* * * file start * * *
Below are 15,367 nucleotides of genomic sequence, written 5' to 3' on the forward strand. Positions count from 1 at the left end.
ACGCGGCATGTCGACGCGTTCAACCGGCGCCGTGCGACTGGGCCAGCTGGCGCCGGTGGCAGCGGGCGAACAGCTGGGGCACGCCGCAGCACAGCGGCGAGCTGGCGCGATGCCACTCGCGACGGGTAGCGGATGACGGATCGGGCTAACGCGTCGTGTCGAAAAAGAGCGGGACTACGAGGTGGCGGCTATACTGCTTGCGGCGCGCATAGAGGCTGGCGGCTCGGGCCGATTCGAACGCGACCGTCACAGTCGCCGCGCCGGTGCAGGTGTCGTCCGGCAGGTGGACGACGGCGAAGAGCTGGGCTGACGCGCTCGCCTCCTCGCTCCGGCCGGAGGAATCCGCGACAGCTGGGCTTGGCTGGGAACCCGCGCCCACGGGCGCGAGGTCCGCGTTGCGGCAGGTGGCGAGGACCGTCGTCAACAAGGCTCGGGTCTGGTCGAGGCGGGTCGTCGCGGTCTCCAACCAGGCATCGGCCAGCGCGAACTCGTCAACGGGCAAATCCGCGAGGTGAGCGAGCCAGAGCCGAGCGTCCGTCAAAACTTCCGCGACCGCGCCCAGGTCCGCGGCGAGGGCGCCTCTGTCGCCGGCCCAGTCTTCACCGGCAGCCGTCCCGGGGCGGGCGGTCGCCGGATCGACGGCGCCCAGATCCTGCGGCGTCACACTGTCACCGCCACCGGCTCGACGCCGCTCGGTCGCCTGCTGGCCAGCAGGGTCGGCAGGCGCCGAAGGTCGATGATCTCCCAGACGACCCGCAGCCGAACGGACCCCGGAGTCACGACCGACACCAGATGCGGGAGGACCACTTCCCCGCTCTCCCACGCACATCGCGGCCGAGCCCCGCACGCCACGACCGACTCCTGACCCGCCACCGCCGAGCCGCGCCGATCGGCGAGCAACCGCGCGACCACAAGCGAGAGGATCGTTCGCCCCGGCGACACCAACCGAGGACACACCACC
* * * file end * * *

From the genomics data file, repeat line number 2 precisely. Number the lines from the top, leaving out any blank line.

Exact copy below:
ACGCGGCATGTCGACGCGTTCAACCGGCGCCGTGCGACTGGGCCAGCTGGCGCCGGTGGCAGCGGGCGAACAGCTGGGGCACGCCGCAGCACAGCGGCGAGCTGGCGCGATGCCACTCGCGACGGGTAGCGGATGACGGATCGGGCTAACGCGTCGTGTCGAAAAAGAGCGGGACTACGAGGTGGCGGCTATACTGCTTGCGGCGCGCATAGAGGCTGGCGGCTCGGGCCGATTCGAACGCGACCGTCACAGTCGCCGCGCCGGTGCAGGTGTCGTCCGGCAGGTGGACGACGGCGAAGAGCTGGGCTGACGCGCTCGCCTCCTCGCTCCGGCCGGAGGAATCCGCGACAGCTGGGCTTGGCTGGGAACCCGCGCCCACGGGCGCGAGGTCCGCGTTGCGGCAGGTGGCGAGGACCGTCGTCAACAAGGCTCGGGTCTGGTCGAGGCGGGTCGTCGCGGTCTCCAACCAGGCATCGGCCAGCGCGAACTCGTCAACGGGCAAATCCGCGAGGTGAGCGAGCCAGAGCCGAGCGTCCGTCAAAACTTCCGCGACCGCGCCCAGGTCCGCGGCGAGGGCGCCTCTGTCGCCGGCCCAGTCTTCACCGGCAGCCGTCCCGGGGCGGGCGGTCGCCGGATCGACGGCGCCCAGATCCTGCGGCGTCACACTGTCACCGCCACCGGCTCGACGCCGCTCGGTCGCCTGCTGGCCAGCAGGGTCGGCAGGCGCCGAAGGTCGATGATCTCCCAGACGACCCGCAGCCGAACGGACCCCGGAGTCACGACCGACACCAGATGCGGGAGGACCACTTCCCCGCTCTCCCACGCACATCGCGGCCGAGCCCCGCACGCCACGACCGACTCCTGACCCGCCACCGCCGAGCCGCGCCGATCGGCGAGCAACCGCGCGACCACAAGCGAGAGGATCGTTCGCCCCGGCGACACCAACCGAGGACACACCACC